From 12 to 0
PGA Tour winner: This is my 'recipe' for becoming a scratch handicap
Any golf fan would be a fool to count out Will Zalatoris after his season-ending injury.
It's a gutting one for Zalatoris, of course. But great golfers are made in the mind, and Zalatoris has one of the smarter ones on the PGA Tour. He knows how to solve problems.
And now he's got some advice that'll help the rest of us solve some of our own, too.
In an interesting exchange on the TorchPro podcast, which you can see below, Zalatoris outlines what he calls the general "recipe" for getting down to a scratch handicap.
Let's dive in.
1. "Get on the green as fast as you can"
No, Zalatoris isn't talking about the literal speed at which you play golf (though faster is always better). He's talking about how close you can get to the green on your drive — which means driving distance, basically.
Every 10 yards you gain off the tee basically correlates to one stroke off your scoring average, and Zalatoris says to get all the way down to a scratch, you need to drive the ball at least 280 yards.
"That's kind of the recipe," he says.
2. "Take more club"
I've written about this time and time again, so we won't spend too much time on it. In a nutshell: Amateur golfers miss greens short all the time, in large part because they don't take enough club. It's a very preventable mistake which we even did a whole podcast episode about, and it's no coincidence it's one of the three things Zalatoris mentions.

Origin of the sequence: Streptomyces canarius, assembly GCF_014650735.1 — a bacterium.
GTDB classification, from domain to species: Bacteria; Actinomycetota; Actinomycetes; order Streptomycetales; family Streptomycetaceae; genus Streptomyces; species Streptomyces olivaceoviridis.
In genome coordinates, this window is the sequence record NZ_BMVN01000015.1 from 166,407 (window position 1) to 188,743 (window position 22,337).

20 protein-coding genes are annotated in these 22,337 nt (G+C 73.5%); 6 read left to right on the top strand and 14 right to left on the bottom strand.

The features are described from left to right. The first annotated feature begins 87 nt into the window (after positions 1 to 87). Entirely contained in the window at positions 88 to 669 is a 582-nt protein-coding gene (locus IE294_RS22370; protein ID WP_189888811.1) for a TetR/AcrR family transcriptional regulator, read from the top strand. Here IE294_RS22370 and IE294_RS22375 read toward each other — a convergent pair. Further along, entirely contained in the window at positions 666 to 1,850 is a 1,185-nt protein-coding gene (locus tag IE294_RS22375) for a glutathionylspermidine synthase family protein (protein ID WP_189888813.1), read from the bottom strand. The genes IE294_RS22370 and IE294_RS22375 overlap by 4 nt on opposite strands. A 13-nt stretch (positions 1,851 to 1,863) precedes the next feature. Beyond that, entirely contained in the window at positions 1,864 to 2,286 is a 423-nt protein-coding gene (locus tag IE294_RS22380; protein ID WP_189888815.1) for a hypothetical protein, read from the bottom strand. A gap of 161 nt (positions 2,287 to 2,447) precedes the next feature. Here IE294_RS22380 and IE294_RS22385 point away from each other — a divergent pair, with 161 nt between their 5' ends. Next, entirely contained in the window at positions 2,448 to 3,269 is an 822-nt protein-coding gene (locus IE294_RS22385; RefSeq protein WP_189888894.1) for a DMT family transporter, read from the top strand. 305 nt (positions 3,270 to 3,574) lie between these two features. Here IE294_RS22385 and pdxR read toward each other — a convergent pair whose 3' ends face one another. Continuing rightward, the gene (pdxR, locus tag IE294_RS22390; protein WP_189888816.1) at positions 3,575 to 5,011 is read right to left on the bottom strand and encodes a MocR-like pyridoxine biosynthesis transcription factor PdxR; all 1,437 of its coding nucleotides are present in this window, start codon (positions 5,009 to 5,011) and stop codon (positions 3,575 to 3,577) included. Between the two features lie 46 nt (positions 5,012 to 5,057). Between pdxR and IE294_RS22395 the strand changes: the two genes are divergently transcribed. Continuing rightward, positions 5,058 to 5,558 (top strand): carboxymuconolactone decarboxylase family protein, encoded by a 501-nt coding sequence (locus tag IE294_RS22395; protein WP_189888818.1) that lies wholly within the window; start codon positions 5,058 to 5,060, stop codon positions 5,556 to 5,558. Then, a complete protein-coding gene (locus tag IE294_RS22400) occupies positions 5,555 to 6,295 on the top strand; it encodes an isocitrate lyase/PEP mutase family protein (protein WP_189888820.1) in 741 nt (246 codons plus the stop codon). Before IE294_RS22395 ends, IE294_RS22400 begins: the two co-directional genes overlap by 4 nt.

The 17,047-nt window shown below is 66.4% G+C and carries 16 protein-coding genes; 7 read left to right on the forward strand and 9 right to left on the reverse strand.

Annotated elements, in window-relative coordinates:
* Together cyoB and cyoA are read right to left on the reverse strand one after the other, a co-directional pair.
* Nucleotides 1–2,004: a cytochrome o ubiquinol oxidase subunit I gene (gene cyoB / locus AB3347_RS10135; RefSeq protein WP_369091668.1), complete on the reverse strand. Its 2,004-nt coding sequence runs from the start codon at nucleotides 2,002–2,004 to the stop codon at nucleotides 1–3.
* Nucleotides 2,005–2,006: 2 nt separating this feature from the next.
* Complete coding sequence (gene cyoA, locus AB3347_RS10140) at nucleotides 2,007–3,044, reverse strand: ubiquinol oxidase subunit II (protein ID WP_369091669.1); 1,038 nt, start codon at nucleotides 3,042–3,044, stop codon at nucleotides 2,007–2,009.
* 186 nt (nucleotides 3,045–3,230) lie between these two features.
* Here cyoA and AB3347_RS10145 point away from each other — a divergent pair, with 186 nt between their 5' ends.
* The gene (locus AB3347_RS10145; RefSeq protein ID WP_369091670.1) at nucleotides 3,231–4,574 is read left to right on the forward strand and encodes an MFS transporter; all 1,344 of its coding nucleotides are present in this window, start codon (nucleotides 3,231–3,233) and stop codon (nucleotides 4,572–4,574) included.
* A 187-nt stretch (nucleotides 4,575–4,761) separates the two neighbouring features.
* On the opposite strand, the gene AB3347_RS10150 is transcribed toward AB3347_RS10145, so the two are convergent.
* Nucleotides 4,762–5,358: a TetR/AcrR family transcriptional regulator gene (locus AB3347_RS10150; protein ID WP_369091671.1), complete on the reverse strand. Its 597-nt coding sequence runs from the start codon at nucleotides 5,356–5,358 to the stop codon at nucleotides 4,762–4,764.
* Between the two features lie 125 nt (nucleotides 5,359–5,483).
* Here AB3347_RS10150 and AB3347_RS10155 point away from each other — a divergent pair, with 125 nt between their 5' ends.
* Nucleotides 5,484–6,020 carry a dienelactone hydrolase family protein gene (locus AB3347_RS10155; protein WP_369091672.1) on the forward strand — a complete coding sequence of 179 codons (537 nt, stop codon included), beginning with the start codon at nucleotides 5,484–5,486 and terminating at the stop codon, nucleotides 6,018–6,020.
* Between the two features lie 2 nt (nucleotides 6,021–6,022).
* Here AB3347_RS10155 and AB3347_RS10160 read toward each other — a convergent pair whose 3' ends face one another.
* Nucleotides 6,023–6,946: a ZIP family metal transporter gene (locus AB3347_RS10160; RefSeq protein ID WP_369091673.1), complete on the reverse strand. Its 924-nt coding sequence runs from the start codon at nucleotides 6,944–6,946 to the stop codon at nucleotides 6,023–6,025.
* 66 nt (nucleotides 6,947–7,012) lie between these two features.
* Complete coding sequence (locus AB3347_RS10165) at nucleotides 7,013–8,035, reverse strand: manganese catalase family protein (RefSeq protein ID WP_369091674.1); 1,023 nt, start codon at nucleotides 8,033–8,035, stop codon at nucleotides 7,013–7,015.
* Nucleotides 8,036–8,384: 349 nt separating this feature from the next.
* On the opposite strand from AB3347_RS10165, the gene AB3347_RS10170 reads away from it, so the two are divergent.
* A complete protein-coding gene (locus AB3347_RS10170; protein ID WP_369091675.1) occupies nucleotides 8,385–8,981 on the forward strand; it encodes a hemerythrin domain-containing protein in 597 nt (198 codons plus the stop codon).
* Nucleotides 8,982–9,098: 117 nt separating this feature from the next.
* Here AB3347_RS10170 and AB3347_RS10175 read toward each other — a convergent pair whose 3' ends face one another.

3. "Eliminate doubles"
Good shots are great, but better bad shots are the secret to lower scores. IT's the big numbers which kill your handicap. Doubles come from disaster shots like chunked chips, shanked iron shots, and OB drives. Avoid the blow ups, and the doubles start turning into bogeys.
"How do you get from a 12 handicap to an 8? Make fewer doubles, that's it," Zalatoris says. "Good golf is not super sexy."
4. "Different shots around the green"
Perfecting the first three steps of the recipe will get you down to a solid eight handicap pretty quickly, Zalatoris says. But in order to push it even further — turning that eight handicap to a five and eventually a scratch — you need to get creative around the greens. That means knowing how to hit high flop shots, low spinny chips and more on command.
That's not the only thing which needs to improve, to be clear. But it's one of the biggest things, Zalatoris says. An astute ability to scramble and save par.
"That's all of a sudden where you need to be like. 'I now have multiple shots with wedges around the green," he says. "Going from a 10 to a five, and going from a five to a zero is light years different."
It all takes time. But at least we've got some useful advice to send us on our way.